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sionally, too indignantly querulous, they impress the reader with a high, and, I am confident, a just, opinion of the talents and virtues of their author. Very sorry am I to perceive, that the next number of the Censura Literaria will put a final period to the labours of the Ruminator, who, with the best wishes of every disciple of the Muses, has reached his seventy-second paper. I must add, that I am acquainted with no essays which display a more exquisite taste, and excite a higher relish for the productions of genius, than many of the numbers of the Ruminator.
82. THE REASONER. The first number of this paper was published in January, 1808; and in November of the same year, the lucubrations of the Reasoner attained the dignity of a volume. They form a work of some merit; but which, in general, does not rise much above mediocrity.
83. The MODERATOR. It is only from the first two numbers of the Moderator that I am enabled to judge of its tendency and merits: these have the dates of March 15th, and March 18th, 1809, and are merely introductory; detailing an account of a Disputation on Politics, in a coffee-house, near Whitehall.
Political Moderation, an attempt to subdue
the acrimony and effervescence of party zeal, and to support the characters of public men in the eyes of the people, appear to be the objects of this production; which, as far as I can form an opinion, from the few pages before me, is written with elegance and candour.*
84. The Spy. In the title-page these essays are announced to be written“ in the Manner of the Spectator," and that they “ will be chiefly directed to the Exposure of Folly; the Satirising of Absurdity; the Detection of Duplicity; and the Chastisement of Villany; by holding them up to universal Contempt and Execration. Polemics and Politics are equally excluded.”
I have seen but six numbers of the Spy; the first dated April 4th, 1808; and the sixth, May 9th, 1808. It is, perhaps, premature to form an estimate of talent from so imperfect a specimen; but, I apprehend, at present it may be said, that the execution is not adequate to the intentions of the writer.
* A few periodical papers, the objects of which were too confined and professional for general readers, I have designedly omitted; such as the Templar of 1796, the Medical Spectator, &c. &c.
OF PERIODICAL PAPERS, FROM THE YEAR 1709, TO THE YEAR 1809; BEING THE
It has been my endeavour, that, in conformity to the motto of this concluding volume, the entire work should possess
one harmonious whole;" such a relation and mutual connexion between its various parts, as might be productive of an uniform and well-compacted result.
With this object steadily in view, have the different portions of these Essays been constructed;
I trust, to afford a clear, and distinctly arranged, retrospect of Periodical Literature for the last hundred years.
To the due execution of the plan, which was intended to blend Biography, Criticism, and Historical Enquiry, it became necessary, amid pro
ductions so numerous and varied, and occupying such a lapse of time, to distribute the work into two divisions; and, in doing this, not only to connect these divisions by a general similarity of design, and by bringing forward an uninterrupted series of periodical essays; but to select also from each division such prominent objects, as, by being placed on the fore-ground, might relieve, and form a centre of union to, thé surrounding groupes.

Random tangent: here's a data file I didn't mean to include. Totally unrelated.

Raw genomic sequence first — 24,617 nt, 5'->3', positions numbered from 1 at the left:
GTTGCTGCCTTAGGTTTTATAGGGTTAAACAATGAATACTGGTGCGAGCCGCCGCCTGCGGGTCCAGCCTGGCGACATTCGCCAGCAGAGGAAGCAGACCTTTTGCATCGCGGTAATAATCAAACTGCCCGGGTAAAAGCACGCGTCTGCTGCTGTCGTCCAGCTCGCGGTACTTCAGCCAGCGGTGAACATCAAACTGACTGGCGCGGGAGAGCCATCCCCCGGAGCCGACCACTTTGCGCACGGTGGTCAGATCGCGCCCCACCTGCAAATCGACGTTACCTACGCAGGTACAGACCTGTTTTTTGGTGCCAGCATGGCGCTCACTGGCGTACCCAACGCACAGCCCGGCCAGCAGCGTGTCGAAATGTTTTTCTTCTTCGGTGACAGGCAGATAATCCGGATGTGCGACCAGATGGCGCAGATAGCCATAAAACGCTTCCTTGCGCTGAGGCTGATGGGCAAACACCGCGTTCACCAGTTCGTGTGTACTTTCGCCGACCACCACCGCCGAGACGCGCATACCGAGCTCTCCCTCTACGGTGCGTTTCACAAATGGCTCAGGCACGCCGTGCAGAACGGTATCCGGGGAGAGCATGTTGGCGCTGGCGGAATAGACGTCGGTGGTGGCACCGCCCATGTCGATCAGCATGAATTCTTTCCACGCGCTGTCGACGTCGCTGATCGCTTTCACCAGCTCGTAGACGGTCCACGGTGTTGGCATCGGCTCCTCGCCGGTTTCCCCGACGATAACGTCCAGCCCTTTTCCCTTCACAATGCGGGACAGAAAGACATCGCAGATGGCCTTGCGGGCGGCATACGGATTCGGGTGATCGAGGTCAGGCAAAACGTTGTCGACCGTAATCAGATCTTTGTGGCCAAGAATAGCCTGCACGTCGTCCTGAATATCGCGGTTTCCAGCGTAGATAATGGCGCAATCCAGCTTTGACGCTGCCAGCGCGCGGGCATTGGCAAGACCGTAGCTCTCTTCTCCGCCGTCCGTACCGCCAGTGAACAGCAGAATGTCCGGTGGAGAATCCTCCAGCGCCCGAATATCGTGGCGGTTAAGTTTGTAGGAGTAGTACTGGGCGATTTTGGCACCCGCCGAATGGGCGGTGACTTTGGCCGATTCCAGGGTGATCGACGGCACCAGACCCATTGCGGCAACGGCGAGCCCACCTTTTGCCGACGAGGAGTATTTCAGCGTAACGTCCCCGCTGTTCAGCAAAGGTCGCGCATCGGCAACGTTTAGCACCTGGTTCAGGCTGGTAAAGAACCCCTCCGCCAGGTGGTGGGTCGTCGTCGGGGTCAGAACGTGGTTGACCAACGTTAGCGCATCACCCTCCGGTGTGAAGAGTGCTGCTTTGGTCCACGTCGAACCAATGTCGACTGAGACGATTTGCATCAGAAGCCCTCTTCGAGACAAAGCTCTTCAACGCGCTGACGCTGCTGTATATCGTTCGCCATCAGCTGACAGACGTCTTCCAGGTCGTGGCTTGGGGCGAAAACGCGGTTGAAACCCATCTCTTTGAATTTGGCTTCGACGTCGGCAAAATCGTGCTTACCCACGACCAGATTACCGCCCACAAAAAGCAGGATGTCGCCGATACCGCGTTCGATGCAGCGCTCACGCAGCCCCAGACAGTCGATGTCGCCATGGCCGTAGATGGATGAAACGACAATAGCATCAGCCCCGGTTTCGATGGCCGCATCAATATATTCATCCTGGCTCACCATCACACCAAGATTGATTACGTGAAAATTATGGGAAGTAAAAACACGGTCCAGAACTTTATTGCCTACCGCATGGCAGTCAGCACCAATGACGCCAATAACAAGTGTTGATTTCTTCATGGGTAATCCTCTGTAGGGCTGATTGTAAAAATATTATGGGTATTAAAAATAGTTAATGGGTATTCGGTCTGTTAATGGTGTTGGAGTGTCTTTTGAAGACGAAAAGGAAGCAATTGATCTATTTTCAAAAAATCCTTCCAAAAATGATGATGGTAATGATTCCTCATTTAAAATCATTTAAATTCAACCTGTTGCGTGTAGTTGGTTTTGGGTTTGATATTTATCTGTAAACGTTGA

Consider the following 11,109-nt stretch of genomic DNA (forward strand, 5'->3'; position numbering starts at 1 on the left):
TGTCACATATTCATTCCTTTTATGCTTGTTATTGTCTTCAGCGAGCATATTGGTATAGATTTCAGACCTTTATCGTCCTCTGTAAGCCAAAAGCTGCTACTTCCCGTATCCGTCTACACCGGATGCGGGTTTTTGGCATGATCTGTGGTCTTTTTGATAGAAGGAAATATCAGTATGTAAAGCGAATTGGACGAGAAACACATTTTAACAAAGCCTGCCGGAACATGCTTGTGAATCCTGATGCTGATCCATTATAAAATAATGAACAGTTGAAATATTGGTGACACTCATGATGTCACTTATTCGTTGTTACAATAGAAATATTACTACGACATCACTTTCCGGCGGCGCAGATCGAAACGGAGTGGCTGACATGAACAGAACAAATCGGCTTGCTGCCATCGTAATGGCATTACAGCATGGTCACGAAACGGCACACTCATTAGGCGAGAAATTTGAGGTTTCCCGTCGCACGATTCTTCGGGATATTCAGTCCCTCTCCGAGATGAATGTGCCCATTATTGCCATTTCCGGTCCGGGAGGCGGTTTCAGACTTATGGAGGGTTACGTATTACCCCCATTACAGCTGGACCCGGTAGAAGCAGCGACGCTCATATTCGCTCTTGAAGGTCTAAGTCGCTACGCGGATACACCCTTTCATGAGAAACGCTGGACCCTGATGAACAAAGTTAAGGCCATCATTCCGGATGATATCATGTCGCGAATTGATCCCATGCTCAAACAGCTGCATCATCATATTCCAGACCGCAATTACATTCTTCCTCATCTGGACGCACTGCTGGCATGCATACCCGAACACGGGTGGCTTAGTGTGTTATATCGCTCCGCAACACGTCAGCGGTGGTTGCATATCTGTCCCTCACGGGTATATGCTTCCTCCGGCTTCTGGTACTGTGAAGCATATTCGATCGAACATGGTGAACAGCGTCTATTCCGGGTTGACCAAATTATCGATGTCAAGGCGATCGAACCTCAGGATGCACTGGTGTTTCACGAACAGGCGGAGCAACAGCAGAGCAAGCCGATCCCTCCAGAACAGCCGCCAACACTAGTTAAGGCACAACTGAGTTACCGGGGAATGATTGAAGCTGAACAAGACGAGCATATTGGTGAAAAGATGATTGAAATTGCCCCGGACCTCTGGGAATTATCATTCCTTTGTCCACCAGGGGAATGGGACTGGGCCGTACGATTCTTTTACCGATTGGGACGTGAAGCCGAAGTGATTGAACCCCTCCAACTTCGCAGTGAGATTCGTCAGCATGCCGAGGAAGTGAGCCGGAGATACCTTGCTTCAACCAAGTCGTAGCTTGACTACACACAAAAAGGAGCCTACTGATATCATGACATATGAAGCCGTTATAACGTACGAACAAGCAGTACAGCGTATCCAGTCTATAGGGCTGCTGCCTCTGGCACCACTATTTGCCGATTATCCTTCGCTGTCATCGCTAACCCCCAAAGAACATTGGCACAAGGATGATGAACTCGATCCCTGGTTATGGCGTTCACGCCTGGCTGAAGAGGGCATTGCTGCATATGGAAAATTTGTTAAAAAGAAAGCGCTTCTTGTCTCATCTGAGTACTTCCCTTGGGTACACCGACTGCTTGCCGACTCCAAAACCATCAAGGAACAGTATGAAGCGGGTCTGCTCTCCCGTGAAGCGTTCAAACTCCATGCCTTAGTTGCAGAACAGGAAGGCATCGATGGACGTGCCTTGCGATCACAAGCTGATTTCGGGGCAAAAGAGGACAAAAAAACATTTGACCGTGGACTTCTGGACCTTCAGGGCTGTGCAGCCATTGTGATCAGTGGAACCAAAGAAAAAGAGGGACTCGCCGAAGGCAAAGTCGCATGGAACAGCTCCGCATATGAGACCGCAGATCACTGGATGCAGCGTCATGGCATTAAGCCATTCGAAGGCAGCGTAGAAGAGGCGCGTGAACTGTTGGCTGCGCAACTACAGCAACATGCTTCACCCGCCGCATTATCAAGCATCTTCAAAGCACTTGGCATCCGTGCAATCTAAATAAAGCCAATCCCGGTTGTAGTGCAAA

In the first division, therefore, of these Essays, it will be found that the biography of Steele and ADDISON has been given at full length; and, as they are the undisputed fathers of periodical composition, this biography has been accompanied with a large body of critical matter; whilst to the other numerous contributors to the Tatler, Spectator, and Guardian, attention has been given, in proportion to the bulk and importance of their assistance. Thus the keeping of the picture is, I flatter myself, sufficiently preserved.
In the second division, which continues the history, and is indissolubly connected with the first, by an unbroken chain of periodical literature, the figure of Johnson stands pre-eminently conspicuous; and imparts, by his towering superiority, and by the due disposition of his coadjutors and
followers, the requisite unity and simplicity of design. The Addisonian and Johnsonian
therefore, the Biographies of Steele, and Addison, and Johnson, have been fixed upon as the primary objects of illustration. Upon these, the fullest light, which I have been able to collect, has been thrown; while the residue of this extensive subject has been finished, and brought forward, with a stronger or a fainter outline, with a force and prominency of shade or illumination, corresponding, I hope, with the value which, in the opinion of the best judges, should be attached to its component parts.
Whatever shall be thought of the structure and arrangement of these volumes, I trust that neither industry, nor purity of motive, will be found wanting. I shall only add, that, with the exception of a few political productions, almost every paper which could be procured, has been read through; and that, in commencing, carrying on, and finishing the work, the chief inducements have been a love of literary occupation, and an ardent wish to promote the interests of useful learning and practical morality.
I close this undertaking with a Table of Periodical Papers, from the year 1709 to the year